It’s time to answer this question because we all know that the glass in your home or office has a lot to do with the way you perceive your place in the universe.
A new research paper from the University of North Carolina, Chapel Hill, finds that you don’t need to look any further than your own home for a reliable way to remove or discard glass.
The paper’s authors are looking at glass contamination in a wide variety of ways, including through the collection of microorganisms, such as E.coli, and through the analysis of the microscopic components of the glass particles themselves.
But they also looked at what they call “glass contamination in the environment,” which is when the particles from your home glass are exposed to the air, water, soil, and even people.
The authors also looked for evidence of how glass particles are absorbed into the environment, by comparing the microorganisms living in glass to the microbes living in the air.
The researchers found that, for example, when a microorganism called Pseudomonas aeruginosa was living in a glass sample, it carried out anaerobic digestion of the microorganisms and made the glass into a more acidic solution.
When the glass was then exposed to air, the bacteria made it more alkaline and released more oxygen, creating a more stable environment for the bacteria.
But the glass samples didn’t actually degrade when exposed to water, and the researchers found a very similar effect in a different glass sample from another study, which showed that water and glass particles did not degrade when the glass sample was heated.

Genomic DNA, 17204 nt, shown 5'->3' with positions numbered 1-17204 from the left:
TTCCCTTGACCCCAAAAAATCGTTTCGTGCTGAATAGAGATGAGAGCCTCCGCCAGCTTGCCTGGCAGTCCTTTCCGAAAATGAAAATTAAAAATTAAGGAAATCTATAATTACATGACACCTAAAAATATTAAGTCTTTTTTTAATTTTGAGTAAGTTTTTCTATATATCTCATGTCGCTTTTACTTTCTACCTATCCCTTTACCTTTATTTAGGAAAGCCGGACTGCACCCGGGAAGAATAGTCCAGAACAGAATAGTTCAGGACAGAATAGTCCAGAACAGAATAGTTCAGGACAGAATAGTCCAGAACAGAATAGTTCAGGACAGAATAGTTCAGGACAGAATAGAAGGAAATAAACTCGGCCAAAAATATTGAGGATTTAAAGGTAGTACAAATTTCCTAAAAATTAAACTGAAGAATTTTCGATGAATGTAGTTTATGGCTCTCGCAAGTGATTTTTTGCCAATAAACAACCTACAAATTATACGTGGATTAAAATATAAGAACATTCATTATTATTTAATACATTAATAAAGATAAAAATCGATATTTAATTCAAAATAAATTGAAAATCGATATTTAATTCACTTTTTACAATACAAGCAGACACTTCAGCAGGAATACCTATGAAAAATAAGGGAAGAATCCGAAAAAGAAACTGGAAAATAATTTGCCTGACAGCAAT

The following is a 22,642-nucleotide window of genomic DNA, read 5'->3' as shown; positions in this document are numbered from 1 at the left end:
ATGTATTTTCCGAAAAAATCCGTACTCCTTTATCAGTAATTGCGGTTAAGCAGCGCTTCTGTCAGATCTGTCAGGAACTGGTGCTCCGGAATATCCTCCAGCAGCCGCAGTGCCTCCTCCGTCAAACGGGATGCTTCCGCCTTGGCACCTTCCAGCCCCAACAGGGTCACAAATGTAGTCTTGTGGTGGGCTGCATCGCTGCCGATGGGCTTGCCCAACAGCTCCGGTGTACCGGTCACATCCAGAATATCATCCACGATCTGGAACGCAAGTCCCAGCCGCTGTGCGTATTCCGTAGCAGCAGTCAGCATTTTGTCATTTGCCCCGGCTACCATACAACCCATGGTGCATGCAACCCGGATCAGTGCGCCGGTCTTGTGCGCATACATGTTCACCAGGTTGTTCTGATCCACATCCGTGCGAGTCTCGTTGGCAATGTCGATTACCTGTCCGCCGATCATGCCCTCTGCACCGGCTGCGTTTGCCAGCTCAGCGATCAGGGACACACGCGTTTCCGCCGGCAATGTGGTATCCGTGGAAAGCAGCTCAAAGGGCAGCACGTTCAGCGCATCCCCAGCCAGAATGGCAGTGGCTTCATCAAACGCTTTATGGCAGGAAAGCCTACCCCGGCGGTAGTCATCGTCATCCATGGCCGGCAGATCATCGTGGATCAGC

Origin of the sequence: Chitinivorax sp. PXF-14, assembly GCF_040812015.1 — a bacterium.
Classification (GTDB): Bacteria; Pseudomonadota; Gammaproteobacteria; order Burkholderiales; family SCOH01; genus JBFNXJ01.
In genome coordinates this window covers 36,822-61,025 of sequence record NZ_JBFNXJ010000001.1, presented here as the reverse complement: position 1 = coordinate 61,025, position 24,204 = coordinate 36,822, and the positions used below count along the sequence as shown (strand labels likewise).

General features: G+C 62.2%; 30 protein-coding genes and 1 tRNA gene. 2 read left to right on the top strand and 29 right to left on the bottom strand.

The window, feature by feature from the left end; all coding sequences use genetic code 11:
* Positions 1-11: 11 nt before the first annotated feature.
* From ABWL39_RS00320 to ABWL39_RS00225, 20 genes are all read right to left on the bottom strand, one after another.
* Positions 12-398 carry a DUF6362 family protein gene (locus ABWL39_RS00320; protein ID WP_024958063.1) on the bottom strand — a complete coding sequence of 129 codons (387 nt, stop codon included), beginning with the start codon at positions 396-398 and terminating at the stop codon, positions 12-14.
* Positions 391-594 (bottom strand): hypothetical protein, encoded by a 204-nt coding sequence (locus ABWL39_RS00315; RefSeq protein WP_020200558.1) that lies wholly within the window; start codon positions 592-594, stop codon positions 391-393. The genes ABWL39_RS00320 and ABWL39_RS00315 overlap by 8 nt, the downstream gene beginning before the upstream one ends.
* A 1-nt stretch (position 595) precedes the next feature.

In other words, there was no evidence of degradation in the glass itself, which is why the researchers say that the study shows that glass contamination can be controlled.
But, what does this mean for your own glass?
While the researchers did find that certain glass materials, such toasters and ceramics, might not be particularly effective at removing the glass, there’s a reason for that: these are just two examples of different kinds of glass.
If you have a variety of glass in the home, there are plenty of other places in your house that might be susceptible to glass contamination.
“There are multiple ways to clean glass that are not necessarily necessarily the same,” said lead researcher Elizabeth P. Sibley, who is a professor in the UNC School of Engineering and Applied Science and a professor of chemistry and microbiology.
For example, you can use a mixture of household cleaners and water, which can help to clean the glass as it is used, but this may not be the best option if you have multiple kinds of debris in your space, like dust from broken windows or paint chips, or it might take more than one wash to completely clean your home.
And the glass you choose to clean might not necessarily be the same kind of glass that you can get rid of.
P., S. L., J. L. A. & H. A., 2015.
Glass contamination in glass samples: From microorganisms to the environment?
Journal of Glass Science, 19 (2), p. 551-554.